As the Civil War dragged on, Mississippians had to live with shortages of just about everything: food, water, clothes, coffee, and thousands of other items, both big and small. But the one item that was coveted above almost all others, was something so simple that I imagine most people today would find it hard to believe that it was once a valuable wartime commodity. This highly desired item was nothing more than common salt.
In the days before refrigeration, salt was widely used to preserve meat, but the state of Mississippi did not have any natural sources of the mineral. Mississippi was forced to import salt from states such as Louisiana and Virginia, but as
the war went on the supply was never able to keep up with the demand. This letter, written to Governor John J. Pettus, by Jane Boykin, a widow from Smith County, perfectly illustrates the hardship that the lack of salt placed on the common people of Mississippi:
Raleigh, Smith County, Miss., July the 10th 1862
To His Excellency the Governor
I take the liberty of addressing you a line through this interposition of friends I was informed by a couple of gentlemen who was at my house to day that you would send me a sack of salt if I would make known to you my necessities and claims upon your clemency. I have 7 sons in the Confederate service some of which has been in some of the hottest engagements since the war commenced. I am too a lonely widow with several children wholy dependent upon me for a support. You can exercise your own discretion in this matter, but I am truly in want of the salt and you will confer a great favor on me.
Respectfully Yours &c
One thing about Jane Boykin’s letter intrigued me – she told Governor Pettus that she had seven sons serving in the Confederate military. In the course of my research I’ve found lots of families that sent multiple sons into the army during the Civil War, but never one that had seven. I decided this claim needed a little research, and a few minutes on Fold3.com told the tale. Mrs. Jane Boykin did not have seven sons in the Confederate army during the Civil War; she had EIGHT. In all fairness to Mrs. Boykin, at the time she wrote the letter, seven of her sons were in service; the eighth joined sometime thereafter.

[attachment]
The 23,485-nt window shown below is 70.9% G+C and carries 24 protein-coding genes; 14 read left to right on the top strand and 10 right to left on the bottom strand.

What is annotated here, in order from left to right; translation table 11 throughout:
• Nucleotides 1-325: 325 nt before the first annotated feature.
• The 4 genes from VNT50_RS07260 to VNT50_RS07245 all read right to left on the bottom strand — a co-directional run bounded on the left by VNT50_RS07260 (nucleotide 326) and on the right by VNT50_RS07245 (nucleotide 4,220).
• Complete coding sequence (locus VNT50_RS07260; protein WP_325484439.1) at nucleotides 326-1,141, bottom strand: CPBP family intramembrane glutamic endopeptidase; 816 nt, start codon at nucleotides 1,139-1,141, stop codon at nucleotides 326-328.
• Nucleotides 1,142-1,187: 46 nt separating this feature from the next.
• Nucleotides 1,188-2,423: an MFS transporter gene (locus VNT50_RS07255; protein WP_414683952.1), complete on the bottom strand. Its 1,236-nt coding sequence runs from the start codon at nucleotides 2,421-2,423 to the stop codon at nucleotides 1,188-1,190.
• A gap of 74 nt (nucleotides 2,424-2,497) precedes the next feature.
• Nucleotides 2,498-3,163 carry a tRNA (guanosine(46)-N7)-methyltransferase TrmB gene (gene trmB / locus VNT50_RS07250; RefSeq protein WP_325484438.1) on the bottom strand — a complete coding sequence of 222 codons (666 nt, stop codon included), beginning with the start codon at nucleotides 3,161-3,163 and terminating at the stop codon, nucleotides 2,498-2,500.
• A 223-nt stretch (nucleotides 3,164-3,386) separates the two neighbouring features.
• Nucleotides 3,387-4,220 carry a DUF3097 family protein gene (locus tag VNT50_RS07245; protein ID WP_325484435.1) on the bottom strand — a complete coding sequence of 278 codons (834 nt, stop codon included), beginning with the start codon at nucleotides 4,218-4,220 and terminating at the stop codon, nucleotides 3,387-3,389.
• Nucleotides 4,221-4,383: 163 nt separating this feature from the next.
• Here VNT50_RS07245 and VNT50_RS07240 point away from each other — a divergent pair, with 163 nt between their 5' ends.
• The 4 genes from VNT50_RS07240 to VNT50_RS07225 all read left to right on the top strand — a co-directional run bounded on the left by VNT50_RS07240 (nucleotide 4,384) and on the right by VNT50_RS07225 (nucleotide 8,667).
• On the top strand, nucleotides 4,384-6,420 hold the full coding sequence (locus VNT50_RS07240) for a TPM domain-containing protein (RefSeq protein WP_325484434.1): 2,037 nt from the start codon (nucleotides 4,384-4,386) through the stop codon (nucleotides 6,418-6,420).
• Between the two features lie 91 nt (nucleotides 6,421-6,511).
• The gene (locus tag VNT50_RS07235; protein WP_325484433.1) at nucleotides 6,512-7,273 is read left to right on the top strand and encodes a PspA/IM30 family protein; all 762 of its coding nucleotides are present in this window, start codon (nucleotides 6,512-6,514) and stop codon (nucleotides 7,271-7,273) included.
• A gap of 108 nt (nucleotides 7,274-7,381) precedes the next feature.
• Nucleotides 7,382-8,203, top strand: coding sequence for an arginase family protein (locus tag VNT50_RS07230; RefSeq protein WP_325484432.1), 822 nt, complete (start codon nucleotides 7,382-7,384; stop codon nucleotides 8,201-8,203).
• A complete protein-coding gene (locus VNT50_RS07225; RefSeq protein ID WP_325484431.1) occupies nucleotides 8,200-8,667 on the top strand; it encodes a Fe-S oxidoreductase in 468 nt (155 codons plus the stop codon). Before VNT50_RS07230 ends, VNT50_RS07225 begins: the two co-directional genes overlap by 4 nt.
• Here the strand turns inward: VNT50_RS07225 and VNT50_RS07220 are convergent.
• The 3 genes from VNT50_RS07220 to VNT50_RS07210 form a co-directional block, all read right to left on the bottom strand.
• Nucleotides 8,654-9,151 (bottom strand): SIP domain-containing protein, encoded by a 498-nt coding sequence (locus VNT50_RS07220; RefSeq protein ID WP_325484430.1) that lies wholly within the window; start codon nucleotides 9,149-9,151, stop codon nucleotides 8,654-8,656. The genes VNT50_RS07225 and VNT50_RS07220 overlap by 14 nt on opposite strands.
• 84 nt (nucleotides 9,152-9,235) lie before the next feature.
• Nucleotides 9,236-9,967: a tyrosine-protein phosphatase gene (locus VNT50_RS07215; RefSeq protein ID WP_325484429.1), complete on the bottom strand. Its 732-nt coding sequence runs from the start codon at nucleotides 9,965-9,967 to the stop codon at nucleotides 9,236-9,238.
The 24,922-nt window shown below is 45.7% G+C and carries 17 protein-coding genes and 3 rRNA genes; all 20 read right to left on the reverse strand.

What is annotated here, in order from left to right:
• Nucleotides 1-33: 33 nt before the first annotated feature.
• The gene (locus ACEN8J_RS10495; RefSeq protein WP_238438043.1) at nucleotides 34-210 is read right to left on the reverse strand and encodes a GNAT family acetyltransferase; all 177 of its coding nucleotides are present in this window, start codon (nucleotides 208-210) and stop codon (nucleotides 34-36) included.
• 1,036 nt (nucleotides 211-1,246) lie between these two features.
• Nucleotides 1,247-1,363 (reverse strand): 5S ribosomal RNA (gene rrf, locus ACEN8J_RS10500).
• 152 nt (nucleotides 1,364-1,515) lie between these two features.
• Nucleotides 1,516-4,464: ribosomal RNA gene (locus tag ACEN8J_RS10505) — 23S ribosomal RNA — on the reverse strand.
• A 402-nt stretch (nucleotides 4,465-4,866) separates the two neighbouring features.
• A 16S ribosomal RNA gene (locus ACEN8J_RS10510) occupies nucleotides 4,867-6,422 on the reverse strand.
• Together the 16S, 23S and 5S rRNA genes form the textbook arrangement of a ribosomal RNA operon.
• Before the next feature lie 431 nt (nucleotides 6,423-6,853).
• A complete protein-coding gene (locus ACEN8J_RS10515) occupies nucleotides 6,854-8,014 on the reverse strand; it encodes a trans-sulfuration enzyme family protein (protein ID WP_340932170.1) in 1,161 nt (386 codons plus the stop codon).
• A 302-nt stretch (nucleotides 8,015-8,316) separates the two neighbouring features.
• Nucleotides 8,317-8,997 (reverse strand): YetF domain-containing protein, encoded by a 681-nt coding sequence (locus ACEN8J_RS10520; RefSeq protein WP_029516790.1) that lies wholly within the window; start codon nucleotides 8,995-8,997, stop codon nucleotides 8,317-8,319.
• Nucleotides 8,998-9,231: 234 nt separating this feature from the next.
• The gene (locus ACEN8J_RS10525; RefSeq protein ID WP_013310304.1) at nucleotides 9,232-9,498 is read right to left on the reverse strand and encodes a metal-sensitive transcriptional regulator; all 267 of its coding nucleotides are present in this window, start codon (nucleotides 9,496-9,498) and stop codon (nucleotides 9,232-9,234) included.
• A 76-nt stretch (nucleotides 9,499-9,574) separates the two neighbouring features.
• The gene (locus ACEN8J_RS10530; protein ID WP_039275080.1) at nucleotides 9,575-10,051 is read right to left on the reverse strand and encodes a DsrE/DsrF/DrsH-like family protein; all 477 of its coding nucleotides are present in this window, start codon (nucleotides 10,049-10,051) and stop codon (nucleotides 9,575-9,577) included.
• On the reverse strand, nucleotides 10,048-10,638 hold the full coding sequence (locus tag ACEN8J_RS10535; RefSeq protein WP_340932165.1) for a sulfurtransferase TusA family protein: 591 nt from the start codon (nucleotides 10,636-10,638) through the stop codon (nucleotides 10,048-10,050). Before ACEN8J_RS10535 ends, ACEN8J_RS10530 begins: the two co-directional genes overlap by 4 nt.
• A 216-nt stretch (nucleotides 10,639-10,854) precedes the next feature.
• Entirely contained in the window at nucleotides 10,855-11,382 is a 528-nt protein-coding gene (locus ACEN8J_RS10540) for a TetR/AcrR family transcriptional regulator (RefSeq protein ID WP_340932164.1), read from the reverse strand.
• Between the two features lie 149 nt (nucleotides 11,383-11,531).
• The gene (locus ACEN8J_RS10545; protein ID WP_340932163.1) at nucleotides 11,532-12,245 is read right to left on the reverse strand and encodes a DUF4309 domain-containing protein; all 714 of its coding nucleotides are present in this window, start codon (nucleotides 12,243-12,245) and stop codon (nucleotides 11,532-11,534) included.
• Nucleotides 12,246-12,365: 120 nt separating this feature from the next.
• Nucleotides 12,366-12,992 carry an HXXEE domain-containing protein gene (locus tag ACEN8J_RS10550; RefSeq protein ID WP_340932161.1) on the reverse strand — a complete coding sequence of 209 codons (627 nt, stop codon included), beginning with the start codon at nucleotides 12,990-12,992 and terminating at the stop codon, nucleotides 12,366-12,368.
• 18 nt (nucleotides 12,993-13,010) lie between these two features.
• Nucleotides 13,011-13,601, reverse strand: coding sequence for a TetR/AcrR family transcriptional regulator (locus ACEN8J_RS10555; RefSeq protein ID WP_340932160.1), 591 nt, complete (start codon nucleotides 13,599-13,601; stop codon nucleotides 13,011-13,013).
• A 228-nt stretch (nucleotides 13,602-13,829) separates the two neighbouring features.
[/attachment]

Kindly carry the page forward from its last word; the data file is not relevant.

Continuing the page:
Finding eight brothers w fought in the Civil War has to be a rare event, and I would like to give each one his due. Here is a brief synopsis of the service of each one:
John Franklin Boykin (Born August 13, 1828) – Enlisted June 17, 1861, in Company H, 16th Mississippi Infantry. Wounded at the Battle of Sharpsburg on September 17, 1862, after recovering he returned to the regiment and served until the surrender at Appomattox in 1865.
Solomon J. Boykin (Born March 20, 1832) – Enlisted June 17, 1861, in Company H, 16th Mississippi Infantry. He was discharged in September 1861 because of a “Depraved constitution resulting from protracted dissipation.” After recovering he enlisted in Company G, 46th Mississippi Infantry, on December 8, 1862.
Jasper Pruitt Boykin (Born November 9, 1834) – Enlisted June 1, 1861, in Company H, 16th Mississippi Infantry. He was discharged April 22, 1862, due to physical disability. After he regained his health, he enlisted in Company G, 46th Mississippi Infantry, on December 24, 1862. Captured at Vicksburg on July 4, 1863, he was paroled and sent back to the army. During the 1864 Georgia Campaign, Jasper was captured at Allatoona, Georgia, on October 5, 1864. Sent to Camp Chase prisoner of war camp, he was released after taking the Oath of Allegiance to the United States on June 11, 1865.